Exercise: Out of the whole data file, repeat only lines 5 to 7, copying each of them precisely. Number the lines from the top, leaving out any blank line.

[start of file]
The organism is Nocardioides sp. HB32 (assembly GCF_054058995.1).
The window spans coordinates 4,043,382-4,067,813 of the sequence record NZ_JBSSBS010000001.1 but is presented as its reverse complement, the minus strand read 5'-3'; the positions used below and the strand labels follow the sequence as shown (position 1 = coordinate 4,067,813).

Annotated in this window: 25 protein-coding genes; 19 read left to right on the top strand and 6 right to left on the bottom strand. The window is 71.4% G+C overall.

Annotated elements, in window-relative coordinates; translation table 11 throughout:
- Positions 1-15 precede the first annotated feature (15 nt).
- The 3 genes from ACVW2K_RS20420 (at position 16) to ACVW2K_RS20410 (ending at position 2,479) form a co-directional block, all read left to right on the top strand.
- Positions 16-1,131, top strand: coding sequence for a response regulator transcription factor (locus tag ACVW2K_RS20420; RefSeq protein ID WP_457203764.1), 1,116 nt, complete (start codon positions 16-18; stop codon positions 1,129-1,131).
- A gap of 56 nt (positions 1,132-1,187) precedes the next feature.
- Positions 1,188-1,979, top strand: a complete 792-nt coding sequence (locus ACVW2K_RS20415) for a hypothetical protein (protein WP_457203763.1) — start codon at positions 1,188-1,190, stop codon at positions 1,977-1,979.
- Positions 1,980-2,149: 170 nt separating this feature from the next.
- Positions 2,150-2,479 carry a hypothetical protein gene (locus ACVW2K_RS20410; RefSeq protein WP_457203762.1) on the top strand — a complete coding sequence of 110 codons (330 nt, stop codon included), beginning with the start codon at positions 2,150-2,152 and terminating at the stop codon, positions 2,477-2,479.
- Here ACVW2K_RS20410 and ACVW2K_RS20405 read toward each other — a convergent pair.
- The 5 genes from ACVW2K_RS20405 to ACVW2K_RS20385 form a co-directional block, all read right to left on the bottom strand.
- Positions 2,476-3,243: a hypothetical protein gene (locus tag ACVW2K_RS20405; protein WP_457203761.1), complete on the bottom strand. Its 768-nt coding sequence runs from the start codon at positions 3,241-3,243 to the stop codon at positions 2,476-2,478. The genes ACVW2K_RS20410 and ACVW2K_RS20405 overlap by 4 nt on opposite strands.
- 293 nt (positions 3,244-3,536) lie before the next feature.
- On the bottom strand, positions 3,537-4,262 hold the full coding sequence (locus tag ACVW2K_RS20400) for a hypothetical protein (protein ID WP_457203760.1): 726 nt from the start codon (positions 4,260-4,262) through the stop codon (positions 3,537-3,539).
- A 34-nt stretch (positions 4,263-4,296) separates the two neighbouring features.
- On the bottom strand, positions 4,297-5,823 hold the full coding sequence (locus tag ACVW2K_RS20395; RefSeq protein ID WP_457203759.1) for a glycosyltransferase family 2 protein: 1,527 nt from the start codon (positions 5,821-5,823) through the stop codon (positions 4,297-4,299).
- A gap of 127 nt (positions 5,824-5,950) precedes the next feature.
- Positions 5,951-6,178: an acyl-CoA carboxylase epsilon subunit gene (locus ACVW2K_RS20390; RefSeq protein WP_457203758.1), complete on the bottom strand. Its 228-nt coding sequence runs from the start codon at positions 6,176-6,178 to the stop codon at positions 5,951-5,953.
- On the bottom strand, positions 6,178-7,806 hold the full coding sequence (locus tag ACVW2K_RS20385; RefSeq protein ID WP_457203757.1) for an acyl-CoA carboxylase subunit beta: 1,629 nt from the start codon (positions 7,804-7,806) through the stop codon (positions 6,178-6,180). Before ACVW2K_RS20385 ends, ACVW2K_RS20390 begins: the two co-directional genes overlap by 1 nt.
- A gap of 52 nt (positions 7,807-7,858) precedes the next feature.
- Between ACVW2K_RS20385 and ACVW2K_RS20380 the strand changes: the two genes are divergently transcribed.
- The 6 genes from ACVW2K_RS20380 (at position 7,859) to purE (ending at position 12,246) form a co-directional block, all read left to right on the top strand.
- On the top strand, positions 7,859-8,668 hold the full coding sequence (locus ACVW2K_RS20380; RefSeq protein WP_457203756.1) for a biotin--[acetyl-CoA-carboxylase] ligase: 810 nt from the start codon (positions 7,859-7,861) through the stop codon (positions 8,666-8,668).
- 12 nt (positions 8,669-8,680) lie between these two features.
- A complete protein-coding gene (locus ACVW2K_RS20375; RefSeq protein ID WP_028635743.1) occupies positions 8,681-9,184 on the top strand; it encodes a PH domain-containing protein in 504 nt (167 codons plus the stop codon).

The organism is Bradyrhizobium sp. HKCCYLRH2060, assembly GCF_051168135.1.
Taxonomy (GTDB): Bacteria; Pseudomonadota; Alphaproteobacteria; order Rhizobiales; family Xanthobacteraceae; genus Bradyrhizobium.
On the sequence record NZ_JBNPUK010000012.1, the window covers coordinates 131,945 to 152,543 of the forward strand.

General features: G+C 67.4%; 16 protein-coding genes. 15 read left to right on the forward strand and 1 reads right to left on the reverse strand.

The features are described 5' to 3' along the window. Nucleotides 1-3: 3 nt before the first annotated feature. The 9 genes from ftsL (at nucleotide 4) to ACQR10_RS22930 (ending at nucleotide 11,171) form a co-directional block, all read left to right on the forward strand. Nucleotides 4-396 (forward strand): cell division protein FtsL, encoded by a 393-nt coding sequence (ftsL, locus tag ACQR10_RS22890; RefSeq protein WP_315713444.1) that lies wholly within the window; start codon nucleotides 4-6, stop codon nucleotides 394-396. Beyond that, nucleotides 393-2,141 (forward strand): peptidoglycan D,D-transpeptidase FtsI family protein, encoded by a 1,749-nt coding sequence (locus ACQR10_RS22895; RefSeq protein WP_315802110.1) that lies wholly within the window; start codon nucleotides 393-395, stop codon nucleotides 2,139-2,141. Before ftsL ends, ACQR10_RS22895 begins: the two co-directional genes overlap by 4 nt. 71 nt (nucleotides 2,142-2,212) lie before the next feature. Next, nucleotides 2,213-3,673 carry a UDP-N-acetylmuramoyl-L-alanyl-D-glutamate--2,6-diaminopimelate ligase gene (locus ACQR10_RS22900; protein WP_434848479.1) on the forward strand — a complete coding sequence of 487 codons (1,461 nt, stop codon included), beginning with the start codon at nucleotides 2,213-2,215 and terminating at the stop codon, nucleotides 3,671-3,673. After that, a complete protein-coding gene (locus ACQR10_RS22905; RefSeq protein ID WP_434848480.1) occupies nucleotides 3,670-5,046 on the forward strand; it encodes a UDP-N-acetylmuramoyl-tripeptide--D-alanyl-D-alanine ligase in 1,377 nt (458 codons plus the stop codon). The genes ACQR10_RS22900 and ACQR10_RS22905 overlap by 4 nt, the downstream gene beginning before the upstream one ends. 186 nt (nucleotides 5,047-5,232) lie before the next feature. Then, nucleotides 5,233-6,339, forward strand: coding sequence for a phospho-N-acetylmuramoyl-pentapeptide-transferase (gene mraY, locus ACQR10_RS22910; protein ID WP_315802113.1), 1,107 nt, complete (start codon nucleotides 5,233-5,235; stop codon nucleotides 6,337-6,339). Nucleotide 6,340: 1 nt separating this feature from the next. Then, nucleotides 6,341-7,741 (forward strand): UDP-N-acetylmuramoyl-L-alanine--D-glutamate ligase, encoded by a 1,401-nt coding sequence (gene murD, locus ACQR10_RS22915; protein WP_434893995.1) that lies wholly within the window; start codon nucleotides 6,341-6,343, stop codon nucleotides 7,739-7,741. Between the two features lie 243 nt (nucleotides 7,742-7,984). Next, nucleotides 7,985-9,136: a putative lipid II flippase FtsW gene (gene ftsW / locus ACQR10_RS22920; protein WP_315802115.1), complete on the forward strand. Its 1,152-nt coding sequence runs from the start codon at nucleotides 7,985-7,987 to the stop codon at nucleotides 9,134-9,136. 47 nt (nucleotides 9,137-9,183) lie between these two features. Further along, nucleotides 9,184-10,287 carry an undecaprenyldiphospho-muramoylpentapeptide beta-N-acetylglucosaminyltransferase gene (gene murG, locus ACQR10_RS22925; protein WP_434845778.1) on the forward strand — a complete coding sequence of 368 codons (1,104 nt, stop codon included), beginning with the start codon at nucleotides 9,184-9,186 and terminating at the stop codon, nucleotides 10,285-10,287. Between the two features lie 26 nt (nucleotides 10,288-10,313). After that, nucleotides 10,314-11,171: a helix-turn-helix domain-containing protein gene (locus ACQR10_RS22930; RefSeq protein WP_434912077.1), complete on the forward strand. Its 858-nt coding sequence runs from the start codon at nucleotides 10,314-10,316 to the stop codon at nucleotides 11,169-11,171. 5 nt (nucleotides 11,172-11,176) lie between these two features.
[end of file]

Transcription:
- Positions 1-15 precede the first annotated feature (15 nt).
- The 3 genes from ACVW2K_RS20420 (at position 16) to ACVW2K_RS20410 (ending at position 2,479) form a co-directional block, all read left to right on the top strand.
- Positions 16-1,131, top strand: coding sequence for a response regulator transcription factor (locus tag ACVW2K_RS20420; RefSeq protein ID WP_457203764.1), 1,116 nt, complete (start codon positions 16-18; stop codon positions 1,129-1,131).